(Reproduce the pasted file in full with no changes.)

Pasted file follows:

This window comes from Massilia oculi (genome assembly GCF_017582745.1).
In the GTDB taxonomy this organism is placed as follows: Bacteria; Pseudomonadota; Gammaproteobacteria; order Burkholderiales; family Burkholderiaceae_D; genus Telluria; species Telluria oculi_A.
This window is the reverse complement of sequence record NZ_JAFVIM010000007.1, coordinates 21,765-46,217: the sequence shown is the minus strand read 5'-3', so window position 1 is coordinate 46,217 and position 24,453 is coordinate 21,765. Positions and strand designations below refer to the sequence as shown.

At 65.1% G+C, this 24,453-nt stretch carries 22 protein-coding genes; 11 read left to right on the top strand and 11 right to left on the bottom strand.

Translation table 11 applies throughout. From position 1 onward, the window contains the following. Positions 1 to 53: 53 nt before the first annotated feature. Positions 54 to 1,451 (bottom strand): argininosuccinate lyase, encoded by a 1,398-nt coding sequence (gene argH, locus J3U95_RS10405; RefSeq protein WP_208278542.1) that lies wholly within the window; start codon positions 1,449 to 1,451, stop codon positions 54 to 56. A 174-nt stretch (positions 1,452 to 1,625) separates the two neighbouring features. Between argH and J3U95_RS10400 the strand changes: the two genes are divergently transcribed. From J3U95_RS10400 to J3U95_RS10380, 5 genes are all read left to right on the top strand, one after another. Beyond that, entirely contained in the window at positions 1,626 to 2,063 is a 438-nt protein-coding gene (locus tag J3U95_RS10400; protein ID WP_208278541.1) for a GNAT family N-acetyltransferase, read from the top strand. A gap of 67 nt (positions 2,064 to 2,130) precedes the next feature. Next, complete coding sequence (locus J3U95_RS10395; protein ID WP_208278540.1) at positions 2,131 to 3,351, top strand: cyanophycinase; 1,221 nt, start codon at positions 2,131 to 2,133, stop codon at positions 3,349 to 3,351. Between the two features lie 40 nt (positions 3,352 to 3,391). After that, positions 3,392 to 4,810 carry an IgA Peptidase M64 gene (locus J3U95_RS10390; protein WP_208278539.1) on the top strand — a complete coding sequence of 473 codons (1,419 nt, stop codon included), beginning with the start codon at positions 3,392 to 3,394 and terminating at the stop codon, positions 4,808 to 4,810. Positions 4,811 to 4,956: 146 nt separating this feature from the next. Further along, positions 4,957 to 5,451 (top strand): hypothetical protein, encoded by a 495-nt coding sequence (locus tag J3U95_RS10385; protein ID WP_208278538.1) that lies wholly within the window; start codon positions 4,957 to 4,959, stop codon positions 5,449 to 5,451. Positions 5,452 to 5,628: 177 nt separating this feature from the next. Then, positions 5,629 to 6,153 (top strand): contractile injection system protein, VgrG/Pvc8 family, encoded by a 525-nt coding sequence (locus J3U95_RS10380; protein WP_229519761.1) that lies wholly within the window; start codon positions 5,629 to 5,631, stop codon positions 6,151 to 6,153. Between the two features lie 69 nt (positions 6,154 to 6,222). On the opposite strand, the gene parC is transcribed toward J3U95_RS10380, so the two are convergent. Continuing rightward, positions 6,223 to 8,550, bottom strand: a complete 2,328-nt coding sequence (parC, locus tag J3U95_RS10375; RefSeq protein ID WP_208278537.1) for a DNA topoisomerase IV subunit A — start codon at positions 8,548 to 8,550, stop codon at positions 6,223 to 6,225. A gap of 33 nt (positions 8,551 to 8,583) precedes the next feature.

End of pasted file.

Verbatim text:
This window comes from Massilia oculi (genome assembly GCF_017582745.1).
In the GTDB taxonomy this organism is placed as follows: Bacteria; Pseudomonadota; Gammaproteobacteria; order Burkholderiales; family Burkholderiaceae_D; genus Telluria; species Telluria oculi_A.
This window is the reverse complement of sequence record NZ_JAFVIM010000007.1, coordinates 21,765-46,217: the sequence shown is the minus strand read 5'-3', so window position 1 is coordinate 46,217 and position 24,453 is coordinate 21,765. Positions and strand designations below refer to the sequence as shown.

At 65.1% G+C, this 24,453-nt stretch carries 22 protein-coding genes; 11 read left to right on the top strand and 11 right to left on the bottom strand.

Translation table 11 applies throughout. From position 1 onward, the window contains the following. Positions 1 to 53: 53 nt before the first annotated feature. Positions 54 to 1,451 (bottom strand): argininosuccinate lyase, encoded by a 1,398-nt coding sequence (gene argH, locus J3U95_RS10405; RefSeq protein WP_208278542.1) that lies wholly within the window; start codon positions 1,449 to 1,451, stop codon positions 54 to 56. A 174-nt stretch (positions 1,452 to 1,625) separates the two neighbouring features. Between argH and J3U95_RS10400 the strand changes: the two genes are divergently transcribed. From J3U95_RS10400 to J3U95_RS10380, 5 genes are all read left to right on the top strand, one after another. Beyond that, entirely contained in the window at positions 1,626 to 2,063 is a 438-nt protein-coding gene (locus tag J3U95_RS10400; protein ID WP_208278541.1) for a GNAT family N-acetyltransferase, read from the top strand. A gap of 67 nt (positions 2,064 to 2,130) precedes the next feature. Next, complete coding sequence (locus J3U95_RS10395; protein ID WP_208278540.1) at positions 2,131 to 3,351, top strand: cyanophycinase; 1,221 nt, start codon at positions 2,131 to 2,133, stop codon at positions 3,349 to 3,351. Between the two features lie 40 nt (positions 3,352 to 3,391). After that, positions 3,392 to 4,810 carry an IgA Peptidase M64 gene (locus J3U95_RS10390; protein WP_208278539.1) on the top strand — a complete coding sequence of 473 codons (1,419 nt, stop codon included), beginning with the start codon at positions 3,392 to 3,394 and terminating at the stop codon, positions 4,808 to 4,810. Positions 4,811 to 4,956: 146 nt separating this feature from the next. Further along, positions 4,957 to 5,451 (top strand): hypothetical protein, encoded by a 495-nt coding sequence (locus tag J3U95_RS10385; protein ID WP_208278538.1) that lies wholly within the window; start codon positions 4,957 to 4,959, stop codon positions 5,449 to 5,451. Positions 5,452 to 5,628: 177 nt separating this feature from the next. Then, positions 5,629 to 6,153 (top strand): contractile injection system protein, VgrG/Pvc8 family, encoded by a 525-nt coding sequence (locus J3U95_RS10380; protein WP_229519761.1) that lies wholly within the window; start codon positions 5,629 to 5,631, stop codon positions 6,151 to 6,153. Between the two features lie 69 nt (positions 6,154 to 6,222). On the opposite strand, the gene parC is transcribed toward J3U95_RS10380, so the two are convergent. Continuing rightward, positions 6,223 to 8,550, bottom strand: a complete 2,328-nt coding sequence (parC, locus tag J3U95_RS10375; RefSeq protein ID WP_208278537.1) for a DNA topoisomerase IV subunit A — start codon at positions 8,548 to 8,550, stop codon at positions 6,223 to 6,225. A gap of 33 nt (positions 8,551 to 8,583) precedes the next feature.